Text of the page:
by Jeremy Dummett
Sicilian food is distinctive for its variety, freshness and intensity of flavour. It contains a unique blend of influences from the island’s past, for many of the foreign powers who ruled the island left their mark upon eating habits. The Greeks brought the Mediterranean diet including wine and olive oil. The Arabs added a new level of sophistication, bringing rice and pasta, oranges and lemons, aubergine and cucumber. We also have the Arabs to thank for introducing sugar cane, which led to the preparation of the very sweet pastries and desserts. In recent years the Sicilian wine industry has greatly improved both the quantity and the quality of production. Palermo with its strong Arab connections is one of the best places to experience this wonderful cuisine.
Food plays a big part in Palermo’s culture with people enjoying animated discussion of their favourite recipes. Writers from Lampedusa to Camilleri include detailed descriptions of meals being consumed. No book on Palermo, no matter how serious the subject, a magistrate’s memoirs for example, is complete without a description of favourite dishes and places to eat. Food is available everywhere in the city in astonishing abundance, from street stalls to bars, bakeries, ice cream and pastry shops, pizzerias and restaurants of all types. It can be eaten on the move or at a table in a small bar or smart restaurant. Visitors are in for a gastronomic treat.
A good place to start is in the street markets, where the variety and quality of food are on display. The most famous of the markets is the Vucciria, to be found off Via Roma close to Piazza San Domenico. The name comes from the French boucherie, or butchery, and is presumed to have originated in the time of the Angevin domination in the twelfth century. The market went on to specialise in fish, fruit and vegetables, stretching down to the Cala, the old port. At the centre of the Vucciria lies Piazza Caracciolo, named after the eighteenth century reforming viceroy. In the piazza one can see fish being cleaned by stallholders at the central fountain. Nearby in the tiny Piazza Garraffo can be found the striking, fifteenth century statue of the Genius of Palermo, the mythical founder of Palermo.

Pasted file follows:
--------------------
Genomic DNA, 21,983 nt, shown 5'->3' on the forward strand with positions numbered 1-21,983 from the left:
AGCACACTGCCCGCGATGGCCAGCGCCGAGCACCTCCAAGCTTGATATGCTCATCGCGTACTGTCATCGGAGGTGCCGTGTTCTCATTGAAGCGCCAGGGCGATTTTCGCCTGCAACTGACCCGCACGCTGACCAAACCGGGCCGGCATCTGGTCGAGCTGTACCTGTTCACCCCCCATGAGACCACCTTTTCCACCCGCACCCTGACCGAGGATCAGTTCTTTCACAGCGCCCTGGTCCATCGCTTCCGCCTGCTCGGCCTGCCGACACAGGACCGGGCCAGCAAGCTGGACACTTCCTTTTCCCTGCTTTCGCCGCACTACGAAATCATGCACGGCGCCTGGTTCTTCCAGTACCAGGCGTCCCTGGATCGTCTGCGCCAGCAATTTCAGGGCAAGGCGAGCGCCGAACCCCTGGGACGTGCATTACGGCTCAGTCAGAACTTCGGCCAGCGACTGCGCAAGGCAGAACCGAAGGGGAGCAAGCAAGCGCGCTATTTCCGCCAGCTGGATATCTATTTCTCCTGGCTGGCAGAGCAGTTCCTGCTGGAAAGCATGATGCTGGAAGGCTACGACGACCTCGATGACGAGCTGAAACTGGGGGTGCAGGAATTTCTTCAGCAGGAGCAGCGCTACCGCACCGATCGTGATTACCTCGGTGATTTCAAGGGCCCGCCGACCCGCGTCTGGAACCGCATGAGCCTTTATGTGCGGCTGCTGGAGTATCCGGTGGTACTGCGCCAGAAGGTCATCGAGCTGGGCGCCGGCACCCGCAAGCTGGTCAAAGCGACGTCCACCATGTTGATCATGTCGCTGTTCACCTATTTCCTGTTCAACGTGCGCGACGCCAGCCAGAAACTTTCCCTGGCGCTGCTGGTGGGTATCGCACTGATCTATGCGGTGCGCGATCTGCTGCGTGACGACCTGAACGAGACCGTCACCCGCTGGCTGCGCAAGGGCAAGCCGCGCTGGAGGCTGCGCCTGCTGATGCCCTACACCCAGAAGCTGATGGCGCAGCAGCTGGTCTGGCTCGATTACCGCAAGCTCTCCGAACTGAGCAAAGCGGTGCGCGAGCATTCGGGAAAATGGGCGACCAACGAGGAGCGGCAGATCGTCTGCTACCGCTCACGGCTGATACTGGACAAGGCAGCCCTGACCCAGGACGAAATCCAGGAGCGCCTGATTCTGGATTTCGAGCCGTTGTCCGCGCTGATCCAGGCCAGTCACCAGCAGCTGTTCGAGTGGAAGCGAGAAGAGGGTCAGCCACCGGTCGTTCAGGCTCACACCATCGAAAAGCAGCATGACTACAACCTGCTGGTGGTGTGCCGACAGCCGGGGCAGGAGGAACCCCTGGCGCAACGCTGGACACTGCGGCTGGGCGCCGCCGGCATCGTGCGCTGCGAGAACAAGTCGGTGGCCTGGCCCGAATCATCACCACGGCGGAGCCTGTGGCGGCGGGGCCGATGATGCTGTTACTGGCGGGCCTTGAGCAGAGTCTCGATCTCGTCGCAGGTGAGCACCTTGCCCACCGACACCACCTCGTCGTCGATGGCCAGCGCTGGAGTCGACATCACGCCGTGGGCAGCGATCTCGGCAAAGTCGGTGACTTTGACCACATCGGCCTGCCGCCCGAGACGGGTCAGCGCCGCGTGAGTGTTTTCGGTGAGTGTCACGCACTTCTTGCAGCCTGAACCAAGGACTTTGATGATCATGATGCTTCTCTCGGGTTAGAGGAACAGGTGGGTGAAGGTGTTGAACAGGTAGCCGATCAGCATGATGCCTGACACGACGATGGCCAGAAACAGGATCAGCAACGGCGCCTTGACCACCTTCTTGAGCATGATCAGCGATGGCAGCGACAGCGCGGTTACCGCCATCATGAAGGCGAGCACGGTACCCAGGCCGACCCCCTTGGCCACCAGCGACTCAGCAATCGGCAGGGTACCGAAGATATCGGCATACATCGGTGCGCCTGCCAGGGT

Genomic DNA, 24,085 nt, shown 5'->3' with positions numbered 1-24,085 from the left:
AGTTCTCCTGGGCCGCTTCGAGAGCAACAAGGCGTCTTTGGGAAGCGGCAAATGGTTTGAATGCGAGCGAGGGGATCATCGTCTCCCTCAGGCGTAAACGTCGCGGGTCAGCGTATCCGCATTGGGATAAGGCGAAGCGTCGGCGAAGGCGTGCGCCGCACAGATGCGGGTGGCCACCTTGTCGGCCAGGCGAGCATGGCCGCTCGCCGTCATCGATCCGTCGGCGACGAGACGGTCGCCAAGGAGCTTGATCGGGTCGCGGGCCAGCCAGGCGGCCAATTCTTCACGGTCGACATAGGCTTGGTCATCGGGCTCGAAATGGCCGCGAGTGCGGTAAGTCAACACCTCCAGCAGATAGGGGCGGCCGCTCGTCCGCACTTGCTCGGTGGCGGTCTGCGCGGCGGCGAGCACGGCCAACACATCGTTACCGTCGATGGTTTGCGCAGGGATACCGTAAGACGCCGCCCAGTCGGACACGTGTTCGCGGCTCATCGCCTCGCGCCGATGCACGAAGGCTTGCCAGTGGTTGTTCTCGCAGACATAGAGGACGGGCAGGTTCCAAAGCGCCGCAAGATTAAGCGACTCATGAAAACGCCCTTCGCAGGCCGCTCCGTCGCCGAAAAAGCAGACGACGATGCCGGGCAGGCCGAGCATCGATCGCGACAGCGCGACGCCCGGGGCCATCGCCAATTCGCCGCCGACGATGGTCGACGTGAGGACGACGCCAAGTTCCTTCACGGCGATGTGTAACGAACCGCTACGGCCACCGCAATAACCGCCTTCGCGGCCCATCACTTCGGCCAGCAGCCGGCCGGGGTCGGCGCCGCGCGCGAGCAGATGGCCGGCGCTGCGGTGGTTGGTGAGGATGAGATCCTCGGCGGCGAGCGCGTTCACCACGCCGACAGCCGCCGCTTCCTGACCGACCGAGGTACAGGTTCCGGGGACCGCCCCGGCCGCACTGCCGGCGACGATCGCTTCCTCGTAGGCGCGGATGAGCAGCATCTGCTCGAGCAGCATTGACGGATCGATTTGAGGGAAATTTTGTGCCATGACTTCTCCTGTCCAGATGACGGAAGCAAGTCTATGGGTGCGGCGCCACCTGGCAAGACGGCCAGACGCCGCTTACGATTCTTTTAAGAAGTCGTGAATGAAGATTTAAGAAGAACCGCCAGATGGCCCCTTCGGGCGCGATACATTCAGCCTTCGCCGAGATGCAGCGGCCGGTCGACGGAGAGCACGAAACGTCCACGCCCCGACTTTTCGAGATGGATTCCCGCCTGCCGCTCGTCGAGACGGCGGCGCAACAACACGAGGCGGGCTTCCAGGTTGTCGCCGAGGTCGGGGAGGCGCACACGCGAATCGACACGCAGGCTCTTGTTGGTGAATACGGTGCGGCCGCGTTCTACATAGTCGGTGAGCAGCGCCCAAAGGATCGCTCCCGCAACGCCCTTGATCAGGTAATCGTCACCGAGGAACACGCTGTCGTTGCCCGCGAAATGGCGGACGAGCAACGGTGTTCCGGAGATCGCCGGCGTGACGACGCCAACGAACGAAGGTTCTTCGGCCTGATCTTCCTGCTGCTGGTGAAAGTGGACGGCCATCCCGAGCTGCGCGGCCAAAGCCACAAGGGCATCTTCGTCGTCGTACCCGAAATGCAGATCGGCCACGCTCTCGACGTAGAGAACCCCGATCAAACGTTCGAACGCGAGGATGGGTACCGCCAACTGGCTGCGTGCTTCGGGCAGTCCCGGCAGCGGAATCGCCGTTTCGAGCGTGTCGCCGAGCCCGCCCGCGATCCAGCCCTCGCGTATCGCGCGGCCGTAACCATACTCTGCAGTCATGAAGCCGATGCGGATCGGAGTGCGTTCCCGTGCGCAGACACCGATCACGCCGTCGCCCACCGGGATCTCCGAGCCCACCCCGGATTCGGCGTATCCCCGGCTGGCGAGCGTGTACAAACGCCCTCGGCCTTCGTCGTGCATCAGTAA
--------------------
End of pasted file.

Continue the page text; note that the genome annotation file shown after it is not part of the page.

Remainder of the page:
The character of the Vucciria was captured by Renato Guttuso in his painting of 1974, usually displayed in Palazzo Chiaramonte in Piazza Marina. It shows the rich profusion of produce on sale, the piles of fruit and vegetables, the meat and cheeses, in a visual feast. The Vucciria is now much reduced in scale, with only a handful of stalls selling food, as the district goes through redevelopment. It does, however, still retain some of its old atmosphere.
Today, the full colour and vitality of the street markets are to be found in the Capo and Ballarò districts, where the city’s Arab legacy is to seen in the rows of stalls that fill a maze of small streets and alleyways in an endless open market. Leaving the Teatro Massimo to your left, and proceeding down Via Volturno, you come shortly to an old city gate to your left, Porta Carini. Through this gate you enter Capo market and join a throng of shoppers as they push their way down a narrow gap between stalls piled high with tomatoes, artichokes, aubergines, peppers, oranges, peaches, watermelons and aromatic herbs. Gleaming piles of fish are displayed on slabs, with huge tuna and swordfish waiting to be sliced up.
Behind the stalls men prepare street food as they have always done, using deep pans to fry panelle, crocchette and arancini (chickpea fritters, croquette potatoes and rice balls filled with cheese or ham) while dishes of pasta are prepared such as anelletti al forno, small rounds of pasta baked in a tomato sauce with aubergine, boiled eggs, peas and cheese. Pizza al taglio (by the slice) is also on offer, including a local version called sfincione. Other specialities include pasta con le sarde (pasta cooked with fresh sardines, pine nuts, currants and wild fennel) and caponata (a sweet and sour vegetable dish based on aubergine). Look out for the sweet pastries, the classics being cannoli (crisp pastry tubes filled with sweetened ricotta) and cassata (a cake made from marzipan, sponge cake and sweetened ricotta).